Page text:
Once again this year, we’ll present nine leaders from Central Iowa’s most successful businesses, nonprofits and educational institutions who will share information on 10 programs, initiatives or approaches that can be applied to any business or organization. It’s one of our most popular events — at which each leader shares ideas for five minutes. The next day, a special publication featuring all 90 Ideas comes out as an insert in the Business Record.

Here’s a bonus: Below, we share one idea from each leader, submitted for our 90 Ideas publication.

Dan Houston

Chairman, President and CEO, Principal Financial Group

It’s not where you start, it’s where you finish. 

It’s important to remember where we come from, but I’m frankly far more interested in the future. This is especially true for any successful organization – in the absence of clear goals and outcomes in mind, it’s hard to know how to measure progress and what winning looks like. When I’m corresponding with Principal colleagues, I often end my message with a simple phrase: “We press on!” It’s a reminder that while we honor our legacy and celebrate our achievements, the work is never done, and progress is a team effort. 

Marty Martin

President, Drake University

Practice joyful accountability. 

Joyfully accountable people are curious and creative, bold and brave. They take ownership for all of the events and actions in their lives in that they are unwilling to delegate being their own fundamental creative force. They accept that everything that happens is a result of the choices they make, and that they always have a choice (which doesn’t mean they always have choices they like). The joyfully accountable person sees things as they are and strives to do their best no matter what is placed in front of them.

Beth Shelton

CEO, Girl Scouts of Greater Iowa

Your lens today is not your lens forever. 

Every experience causes incremental shifts in perspective. Frustration can lead to tunnel vision, thinking this current feeling is permanent. Today’s lens is not the forever lens. Overcome tunnel vision by recognizing that each person’s perspective is uniquely stamped by their experiences. While diverse and even contradictory, there are multiple perspectives that are true.

Hannah Elliott

Co-owner, Lola’s Fine Kitchen

Treat your staff better than your clientele. 

Hiring and keeping staff is a challenge, especially in the service industry. Low unemployment is great to see, but it has hit the service industry hard. I have been lucky enough to have great staff that consistently receive praise for their wonderful service. My managers and I work hard to create an environment that is fun, safe and welcoming. The staff is our first priority, making sure that they have work/school/life balance and that they feel appreciated and most importantly that we make a job that can be less than glamorous really fun. They enjoy being at work and they take ownership of the restaurant and our food, and it shows in how they interact with the guests. Taking time to care for your staff ends up taking care of the guests.

Don Coffin

CEO, Bankers Trust

Assume good intent. More importantly, have it. 

In today’s world of email and text communications, intent can become blurred. As a leader, make it clear that you expect others to have good intentions. A strong team is focused on what is best for the organization, your customers and your team members. And when intent isn’t clear, encourage civil conversations to find common ground and positive outcomes.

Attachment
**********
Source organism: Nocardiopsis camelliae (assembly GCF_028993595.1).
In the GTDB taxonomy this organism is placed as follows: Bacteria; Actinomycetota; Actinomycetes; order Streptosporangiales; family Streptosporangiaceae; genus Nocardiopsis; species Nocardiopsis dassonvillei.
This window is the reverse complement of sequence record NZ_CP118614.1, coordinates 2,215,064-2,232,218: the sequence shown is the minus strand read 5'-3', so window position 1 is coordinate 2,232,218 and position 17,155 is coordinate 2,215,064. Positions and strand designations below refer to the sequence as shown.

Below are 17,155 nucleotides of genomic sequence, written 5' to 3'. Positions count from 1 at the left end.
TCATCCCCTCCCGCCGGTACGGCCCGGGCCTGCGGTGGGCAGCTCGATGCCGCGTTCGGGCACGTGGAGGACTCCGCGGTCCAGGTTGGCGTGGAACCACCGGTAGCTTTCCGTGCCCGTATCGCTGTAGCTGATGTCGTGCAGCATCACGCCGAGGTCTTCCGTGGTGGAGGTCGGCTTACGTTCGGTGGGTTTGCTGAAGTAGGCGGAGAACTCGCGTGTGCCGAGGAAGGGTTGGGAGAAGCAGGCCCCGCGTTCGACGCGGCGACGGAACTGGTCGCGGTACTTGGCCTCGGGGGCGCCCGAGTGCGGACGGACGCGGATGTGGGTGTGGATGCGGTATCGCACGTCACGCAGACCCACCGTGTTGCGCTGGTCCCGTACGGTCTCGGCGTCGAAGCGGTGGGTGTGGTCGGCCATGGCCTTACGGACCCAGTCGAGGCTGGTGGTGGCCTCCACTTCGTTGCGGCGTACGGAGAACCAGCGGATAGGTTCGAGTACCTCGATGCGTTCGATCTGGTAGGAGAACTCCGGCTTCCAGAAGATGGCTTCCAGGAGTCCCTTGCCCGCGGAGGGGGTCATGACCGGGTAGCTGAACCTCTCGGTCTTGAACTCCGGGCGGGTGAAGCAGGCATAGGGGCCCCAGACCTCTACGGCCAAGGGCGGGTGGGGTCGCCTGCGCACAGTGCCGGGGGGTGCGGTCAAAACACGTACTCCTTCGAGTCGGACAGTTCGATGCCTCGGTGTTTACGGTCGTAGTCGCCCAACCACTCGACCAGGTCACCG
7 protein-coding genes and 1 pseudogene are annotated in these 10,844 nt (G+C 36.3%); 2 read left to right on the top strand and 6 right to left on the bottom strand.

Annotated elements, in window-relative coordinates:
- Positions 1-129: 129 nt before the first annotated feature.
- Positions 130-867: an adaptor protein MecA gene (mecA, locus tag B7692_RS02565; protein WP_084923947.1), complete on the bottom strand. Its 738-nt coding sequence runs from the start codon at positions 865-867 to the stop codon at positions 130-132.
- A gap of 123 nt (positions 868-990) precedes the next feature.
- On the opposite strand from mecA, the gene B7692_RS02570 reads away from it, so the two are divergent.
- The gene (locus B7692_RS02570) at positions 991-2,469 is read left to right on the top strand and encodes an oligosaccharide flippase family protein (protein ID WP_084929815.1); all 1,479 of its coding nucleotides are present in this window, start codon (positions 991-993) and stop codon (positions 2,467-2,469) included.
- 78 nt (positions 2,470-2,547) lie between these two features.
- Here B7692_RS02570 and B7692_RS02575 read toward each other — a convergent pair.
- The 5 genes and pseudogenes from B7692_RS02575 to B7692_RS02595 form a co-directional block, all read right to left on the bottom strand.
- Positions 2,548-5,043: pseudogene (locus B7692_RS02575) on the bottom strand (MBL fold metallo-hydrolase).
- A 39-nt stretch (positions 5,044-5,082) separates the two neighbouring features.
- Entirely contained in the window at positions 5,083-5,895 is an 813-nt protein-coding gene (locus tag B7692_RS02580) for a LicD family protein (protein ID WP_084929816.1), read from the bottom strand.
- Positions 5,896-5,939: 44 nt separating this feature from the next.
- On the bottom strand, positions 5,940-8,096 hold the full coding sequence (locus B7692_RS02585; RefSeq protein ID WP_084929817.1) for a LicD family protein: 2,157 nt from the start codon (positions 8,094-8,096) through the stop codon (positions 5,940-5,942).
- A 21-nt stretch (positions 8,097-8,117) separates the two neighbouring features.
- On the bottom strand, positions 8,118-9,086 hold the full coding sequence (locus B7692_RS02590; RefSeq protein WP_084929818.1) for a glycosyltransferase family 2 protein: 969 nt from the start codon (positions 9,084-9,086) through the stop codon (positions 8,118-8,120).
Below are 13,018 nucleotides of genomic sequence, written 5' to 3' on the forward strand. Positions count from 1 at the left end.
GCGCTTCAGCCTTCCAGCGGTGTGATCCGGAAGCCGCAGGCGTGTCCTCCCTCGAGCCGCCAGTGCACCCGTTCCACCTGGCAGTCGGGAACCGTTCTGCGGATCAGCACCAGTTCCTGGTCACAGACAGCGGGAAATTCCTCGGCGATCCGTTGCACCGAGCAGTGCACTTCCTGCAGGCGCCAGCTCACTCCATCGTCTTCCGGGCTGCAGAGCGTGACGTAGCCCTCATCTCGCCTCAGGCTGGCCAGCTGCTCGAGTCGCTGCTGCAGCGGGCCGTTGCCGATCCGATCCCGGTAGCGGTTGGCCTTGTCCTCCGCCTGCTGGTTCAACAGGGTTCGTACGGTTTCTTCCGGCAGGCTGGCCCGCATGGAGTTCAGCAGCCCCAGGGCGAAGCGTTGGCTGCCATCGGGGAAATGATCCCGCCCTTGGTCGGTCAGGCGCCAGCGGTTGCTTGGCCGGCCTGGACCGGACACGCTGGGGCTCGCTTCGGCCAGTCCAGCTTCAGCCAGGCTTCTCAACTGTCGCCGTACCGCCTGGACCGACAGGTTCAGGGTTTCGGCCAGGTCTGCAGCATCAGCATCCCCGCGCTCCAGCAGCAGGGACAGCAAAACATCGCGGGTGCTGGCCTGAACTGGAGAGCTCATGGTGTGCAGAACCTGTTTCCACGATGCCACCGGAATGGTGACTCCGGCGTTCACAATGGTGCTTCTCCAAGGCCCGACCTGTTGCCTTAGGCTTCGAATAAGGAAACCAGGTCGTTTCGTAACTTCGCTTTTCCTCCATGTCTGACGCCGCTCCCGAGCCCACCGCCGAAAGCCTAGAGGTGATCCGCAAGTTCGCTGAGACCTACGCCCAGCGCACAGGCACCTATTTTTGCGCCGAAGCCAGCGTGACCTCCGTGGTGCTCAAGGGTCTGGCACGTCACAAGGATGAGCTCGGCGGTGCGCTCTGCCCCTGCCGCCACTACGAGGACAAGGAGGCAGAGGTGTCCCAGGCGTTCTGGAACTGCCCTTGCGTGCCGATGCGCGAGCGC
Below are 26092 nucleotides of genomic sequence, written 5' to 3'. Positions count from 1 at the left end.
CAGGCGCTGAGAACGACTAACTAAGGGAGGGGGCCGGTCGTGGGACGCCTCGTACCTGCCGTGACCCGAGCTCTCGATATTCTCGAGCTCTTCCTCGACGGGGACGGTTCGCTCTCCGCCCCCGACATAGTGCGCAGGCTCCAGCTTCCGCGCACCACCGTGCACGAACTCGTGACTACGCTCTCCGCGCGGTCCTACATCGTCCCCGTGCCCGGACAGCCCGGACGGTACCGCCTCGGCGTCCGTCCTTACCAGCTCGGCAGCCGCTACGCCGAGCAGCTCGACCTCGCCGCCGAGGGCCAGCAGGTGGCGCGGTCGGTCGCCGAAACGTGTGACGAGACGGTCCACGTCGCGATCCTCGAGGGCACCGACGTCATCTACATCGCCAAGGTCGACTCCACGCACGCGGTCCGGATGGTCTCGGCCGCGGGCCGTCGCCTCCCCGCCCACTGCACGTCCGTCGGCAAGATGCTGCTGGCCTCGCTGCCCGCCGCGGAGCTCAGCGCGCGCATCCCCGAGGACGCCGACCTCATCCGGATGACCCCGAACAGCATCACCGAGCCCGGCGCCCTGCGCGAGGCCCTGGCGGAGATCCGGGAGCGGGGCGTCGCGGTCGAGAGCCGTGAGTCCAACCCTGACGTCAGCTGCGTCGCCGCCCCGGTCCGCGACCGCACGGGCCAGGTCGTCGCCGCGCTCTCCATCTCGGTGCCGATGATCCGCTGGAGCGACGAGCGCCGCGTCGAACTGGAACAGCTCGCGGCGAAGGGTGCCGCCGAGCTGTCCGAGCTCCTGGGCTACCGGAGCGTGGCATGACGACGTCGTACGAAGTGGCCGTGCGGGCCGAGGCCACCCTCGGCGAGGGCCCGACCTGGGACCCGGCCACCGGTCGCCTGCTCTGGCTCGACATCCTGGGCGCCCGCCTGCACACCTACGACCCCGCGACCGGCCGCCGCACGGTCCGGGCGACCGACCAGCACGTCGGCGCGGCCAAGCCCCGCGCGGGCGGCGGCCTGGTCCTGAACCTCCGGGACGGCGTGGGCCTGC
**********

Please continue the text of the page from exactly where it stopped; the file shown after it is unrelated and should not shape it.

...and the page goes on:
Debi Durham

Director, Iowa Economic Development Authority/Iowa Finance Authority

Take advantage of unrealized potential. 

Supplier diversity ensures you purchase the variety of goods and services your business or organization needs from a diverse group of businesses. It not only is the right thing to do, but also is a sound business strategy that helps promote innovation and drives competition (on price and service). Supplier diversity programs are an untapped resource that help organizations better realize the potential of a highly optimized supplier base while also demonstrating a commitment to doing business in diverse markets.

Izaah Knox

Executive Director, Urban Dreams

Leave your mark. 

Ultimately, it's not about us; it is about the future. Every day I start my day with a quote: “What am I going to do today to be the best parent, community advocate and leader at Urban Dreams?” This helps me stay focused on my personal mission, the mission of Urban Dreams, and helps me say yes or no opportunities that I encounter both personally and professionally. But this doesn't work unless you have a personal mission or a “why.” 

Richard Deming, MD

Medical Director, MercyOne Cancer Center and Founder, Above + Beyond Cancer

Memento Mori: Remember that you will die someday. 

Live today with passion. If diamonds were as plentiful as grains of sand, they would be worthless. If we lived forever, wasting a day of our life would be trivial, but it’s because we don’t live forever that makes today so valuable. Today is a good day to begin to live the autobiography you would like to read. Remembering that you will die someday is not an invitation to sulk and mourn. You are not dead yet! It’s a trumpet blast to wake you up to the possibilities that today presents to you.

Melissa O’Neil 

CEO, Central Iowa Shelter & Services

People will tell you are not good enough. 

I first learned this as an athlete. There will be some who believe in you always, and others who try at every turn to make you believe you are not good enough. This is true in business as well. While I seek input regularly from what I call my cabinet and listen to my team for positive critiques, the rest of the time I subscribe to the theory that what others think of me is none of my business.